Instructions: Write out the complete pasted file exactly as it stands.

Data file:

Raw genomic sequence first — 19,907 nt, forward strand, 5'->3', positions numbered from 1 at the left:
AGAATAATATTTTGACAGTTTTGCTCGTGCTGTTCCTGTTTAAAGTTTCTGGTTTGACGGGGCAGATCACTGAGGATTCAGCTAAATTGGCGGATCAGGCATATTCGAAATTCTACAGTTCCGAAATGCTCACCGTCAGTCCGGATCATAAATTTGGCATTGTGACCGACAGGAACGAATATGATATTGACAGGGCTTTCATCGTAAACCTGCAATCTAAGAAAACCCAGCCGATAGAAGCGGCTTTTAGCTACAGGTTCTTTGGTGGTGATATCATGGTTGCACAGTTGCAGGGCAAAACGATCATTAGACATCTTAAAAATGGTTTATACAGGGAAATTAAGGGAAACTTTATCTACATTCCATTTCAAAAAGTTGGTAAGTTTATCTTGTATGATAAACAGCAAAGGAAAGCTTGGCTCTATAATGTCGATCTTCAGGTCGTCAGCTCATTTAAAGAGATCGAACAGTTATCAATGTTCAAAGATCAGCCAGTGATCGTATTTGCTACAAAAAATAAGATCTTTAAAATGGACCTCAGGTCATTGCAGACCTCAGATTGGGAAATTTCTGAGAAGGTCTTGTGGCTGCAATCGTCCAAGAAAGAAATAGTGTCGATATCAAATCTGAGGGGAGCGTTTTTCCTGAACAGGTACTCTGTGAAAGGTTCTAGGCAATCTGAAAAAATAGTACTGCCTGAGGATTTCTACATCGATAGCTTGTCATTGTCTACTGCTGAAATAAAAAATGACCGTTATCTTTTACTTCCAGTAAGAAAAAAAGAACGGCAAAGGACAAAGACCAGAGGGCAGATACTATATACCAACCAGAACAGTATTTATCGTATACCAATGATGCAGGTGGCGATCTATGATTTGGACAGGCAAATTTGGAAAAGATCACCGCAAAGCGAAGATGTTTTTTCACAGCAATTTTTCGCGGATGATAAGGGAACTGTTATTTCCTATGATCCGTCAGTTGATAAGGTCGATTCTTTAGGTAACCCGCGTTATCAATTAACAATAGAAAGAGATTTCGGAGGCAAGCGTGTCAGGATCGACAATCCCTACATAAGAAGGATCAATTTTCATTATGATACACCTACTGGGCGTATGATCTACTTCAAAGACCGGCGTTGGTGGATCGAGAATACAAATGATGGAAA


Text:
Raw genomic sequence first — 19,907 nt, forward strand, 5'->3', positions numbered from 1 at the left:
AGAATAATATTTTGACAGTTTTGCTCGTGCTGTTCCTGTTTAAAGTTTCTGGTTTGACGGGGCAGATCACTGAGGATTCAGCTAAATTGGCGGATCAGGCATATTCGAAATTCTACAGTTCCGAAATGCTCACCGTCAGTCCGGATCATAAATTTGGCATTGTGACCGACAGGAACGAATATGATATTGACAGGGCTTTCATCGTAAACCTGCAATCTAAGAAAACCCAGCCGATAGAAGCGGCTTTTAGCTACAGGTTCTTTGGTGGTGATATCATGGTTGCACAGTTGCAGGGCAAAACGATCATTAGACATCTTAAAAATGGTTTATACAGGGAAATTAAGGGAAACTTTATCTACATTCCATTTCAAAAAGTTGGTAAGTTTATCTTGTATGATAAACAGCAAAGGAAAGCTTGGCTCTATAATGTCGATCTTCAGGTCGTCAGCTCATTTAAAGAGATCGAACAGTTATCAATGTTCAAAGATCAGCCAGTGATCGTATTTGCTACAAAAAATAAGATCTTTAAAATGGACCTCAGGTCATTGCAGACCTCAGATTGGGAAATTTCTGAGAAGGTCTTGTGGCTGCAATCGTCCAAGAAAGAAATAGTGTCGATATCAAATCTGAGGGGAGCGTTTTTCCTGAACAGGTACTCTGTGAAAGGTTCTAGGCAATCTGAAAAAATAGTACTGCCTGAGGATTTCTACATCGATAGCTTGTCATTGTCTACTGCTGAAATAAAAAATGACCGTTATCTTTTACTTCCAGTAAGAAAAAAAGAACGGCAAAGGACAAAGACCAGAGGGCAGATACTATATACCAACCAGAACAGTATTTATCGTATACCAATGATGCAGGTGGCGATCTATGATTTGGACAGGCAAATTTGGAAAAGATCACCGCAAAGCGAAGATGTTTTTTCACAGCAATTTTTCGCGGATGATAAGGGAACTGTTATTTCCTATGATCCGTCAGTTGATAAGGTCGATTCTTTAGGTAACCCGCGTTATCAATTAACAATAGAAAGAGATTTCGGAGGCAAGCGTGTCAGGATCGACAATCCCTACATAAGAAGGATCAATTTTCATTATGATACACCTACTGGGCGTATGATCTACTTCAAAGACCGGCGTTGGTGGATCGAGAATACAAATGATGGAAA